Last week, I had the opportunity to listen to RMPR’s newest addition, Jim Lukaszewski, speak with several local leaders about trends in the communications industry. The 90 minute discussion spanned topics from crisis communications, getting the attention and ear of the C-suite, media attention vs. business results, and recent world events, including the political climate in Egypt. Among the highlights from the candid conversation, comments on the BP oil spill stood out.
While communication professionals and ordinary citizens were sharply critical during the aftermath of the spill, BP actually did many things right and in some ways set the bar high for any future post-crisis actions. The company remained engaged in conversations with the government and public about the severity of the spill, progress in stopping the oil flow, and assessing damage of the local environment. It listened to the concerns of fishermen and others doing business in the Gulf Coast region. It set up a $20 billion fund to assist with damages from the spill.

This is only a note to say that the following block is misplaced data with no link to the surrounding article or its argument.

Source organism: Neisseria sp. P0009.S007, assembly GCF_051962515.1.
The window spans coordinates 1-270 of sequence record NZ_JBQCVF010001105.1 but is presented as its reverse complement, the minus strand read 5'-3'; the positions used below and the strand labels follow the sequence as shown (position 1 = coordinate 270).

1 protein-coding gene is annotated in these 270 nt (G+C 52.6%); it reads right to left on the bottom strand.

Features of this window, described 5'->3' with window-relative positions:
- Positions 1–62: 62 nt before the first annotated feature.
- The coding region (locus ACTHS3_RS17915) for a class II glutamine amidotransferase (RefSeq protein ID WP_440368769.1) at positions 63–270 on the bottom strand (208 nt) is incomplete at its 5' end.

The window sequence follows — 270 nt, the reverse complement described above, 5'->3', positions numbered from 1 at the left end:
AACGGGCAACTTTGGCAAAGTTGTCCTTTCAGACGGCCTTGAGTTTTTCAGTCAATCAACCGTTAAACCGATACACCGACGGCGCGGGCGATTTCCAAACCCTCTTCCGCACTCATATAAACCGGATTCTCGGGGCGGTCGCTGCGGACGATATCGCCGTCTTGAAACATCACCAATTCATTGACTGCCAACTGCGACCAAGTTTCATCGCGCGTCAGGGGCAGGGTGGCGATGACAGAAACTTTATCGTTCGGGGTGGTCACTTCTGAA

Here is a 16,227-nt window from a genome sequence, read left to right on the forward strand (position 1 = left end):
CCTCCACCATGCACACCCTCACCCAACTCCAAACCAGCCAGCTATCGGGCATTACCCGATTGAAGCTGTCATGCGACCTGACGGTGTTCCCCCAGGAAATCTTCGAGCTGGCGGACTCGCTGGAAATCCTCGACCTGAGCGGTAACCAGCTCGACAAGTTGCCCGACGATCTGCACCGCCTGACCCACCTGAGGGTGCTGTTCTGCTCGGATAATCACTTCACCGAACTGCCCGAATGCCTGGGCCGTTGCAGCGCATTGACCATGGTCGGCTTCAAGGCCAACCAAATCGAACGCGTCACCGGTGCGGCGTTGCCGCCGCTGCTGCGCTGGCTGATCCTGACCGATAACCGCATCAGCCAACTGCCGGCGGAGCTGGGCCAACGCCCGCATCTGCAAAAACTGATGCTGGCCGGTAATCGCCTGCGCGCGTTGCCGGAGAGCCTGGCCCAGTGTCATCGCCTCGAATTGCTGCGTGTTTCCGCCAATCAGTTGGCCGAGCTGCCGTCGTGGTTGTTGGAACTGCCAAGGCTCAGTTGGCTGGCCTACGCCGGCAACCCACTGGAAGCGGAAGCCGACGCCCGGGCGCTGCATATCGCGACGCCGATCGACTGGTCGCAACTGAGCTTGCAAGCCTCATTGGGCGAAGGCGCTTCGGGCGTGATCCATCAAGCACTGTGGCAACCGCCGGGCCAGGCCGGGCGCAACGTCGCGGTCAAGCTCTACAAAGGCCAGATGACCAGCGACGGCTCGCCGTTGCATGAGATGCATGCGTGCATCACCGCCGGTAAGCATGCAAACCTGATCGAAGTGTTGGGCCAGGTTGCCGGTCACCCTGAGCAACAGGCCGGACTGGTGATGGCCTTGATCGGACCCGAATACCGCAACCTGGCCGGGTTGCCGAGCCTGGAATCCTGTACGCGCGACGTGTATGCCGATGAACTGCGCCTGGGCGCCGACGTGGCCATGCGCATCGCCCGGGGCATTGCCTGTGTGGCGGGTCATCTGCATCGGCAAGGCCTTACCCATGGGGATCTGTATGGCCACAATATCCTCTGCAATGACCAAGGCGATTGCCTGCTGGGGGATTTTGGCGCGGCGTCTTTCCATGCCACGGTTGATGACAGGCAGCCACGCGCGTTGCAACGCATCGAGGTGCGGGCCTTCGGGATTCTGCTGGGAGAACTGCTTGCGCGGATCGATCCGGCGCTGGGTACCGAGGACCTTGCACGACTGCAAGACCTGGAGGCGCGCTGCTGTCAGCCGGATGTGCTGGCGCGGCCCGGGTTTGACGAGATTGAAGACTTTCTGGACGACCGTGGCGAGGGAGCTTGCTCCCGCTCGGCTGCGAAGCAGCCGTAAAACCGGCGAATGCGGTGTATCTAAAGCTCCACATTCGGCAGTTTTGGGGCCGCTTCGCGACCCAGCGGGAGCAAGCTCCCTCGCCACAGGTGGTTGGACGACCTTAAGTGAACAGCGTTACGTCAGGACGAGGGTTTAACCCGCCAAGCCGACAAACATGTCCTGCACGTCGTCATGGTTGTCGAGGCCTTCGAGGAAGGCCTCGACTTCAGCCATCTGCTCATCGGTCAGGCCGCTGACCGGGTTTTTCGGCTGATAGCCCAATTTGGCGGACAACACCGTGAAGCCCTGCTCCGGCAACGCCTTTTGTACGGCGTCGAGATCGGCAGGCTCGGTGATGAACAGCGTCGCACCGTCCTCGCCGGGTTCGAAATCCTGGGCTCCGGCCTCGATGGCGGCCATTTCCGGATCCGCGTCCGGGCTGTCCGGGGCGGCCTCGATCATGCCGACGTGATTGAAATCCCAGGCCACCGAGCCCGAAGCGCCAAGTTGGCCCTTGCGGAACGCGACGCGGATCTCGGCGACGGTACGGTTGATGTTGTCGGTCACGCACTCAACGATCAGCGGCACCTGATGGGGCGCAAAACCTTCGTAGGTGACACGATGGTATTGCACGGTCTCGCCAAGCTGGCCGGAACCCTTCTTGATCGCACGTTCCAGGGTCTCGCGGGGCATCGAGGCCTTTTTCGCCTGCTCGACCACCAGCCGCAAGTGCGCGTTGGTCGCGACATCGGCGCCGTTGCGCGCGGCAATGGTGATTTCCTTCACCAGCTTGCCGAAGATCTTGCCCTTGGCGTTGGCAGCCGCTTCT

Further discussion focused on “winning” vs. “losing” after a crisis – in other words, what does it look like in the aftermath of a crisis? In BP’s case, due media coverage was given to the assistance fund, the ongoing presence of the company in Gulf communities and the company’s measurements of the oil flow and volume. But much of this was lost on the blogging, tweeting, and commenting critics in other parts of the country and world, who honed in on ill-timed/un-thoughtful comments by a CEO who “wanted his life back.” Media coverage of the “right” messages is just a small drop in the bucket. In today’s environment of real-time social media coverage by anyone with a mobile device, is it possible to stay on message, or even just address the core issues of a crisis? Or is reputation forevermore dependent on what interested – if not well-informed – spectators decide are the issues?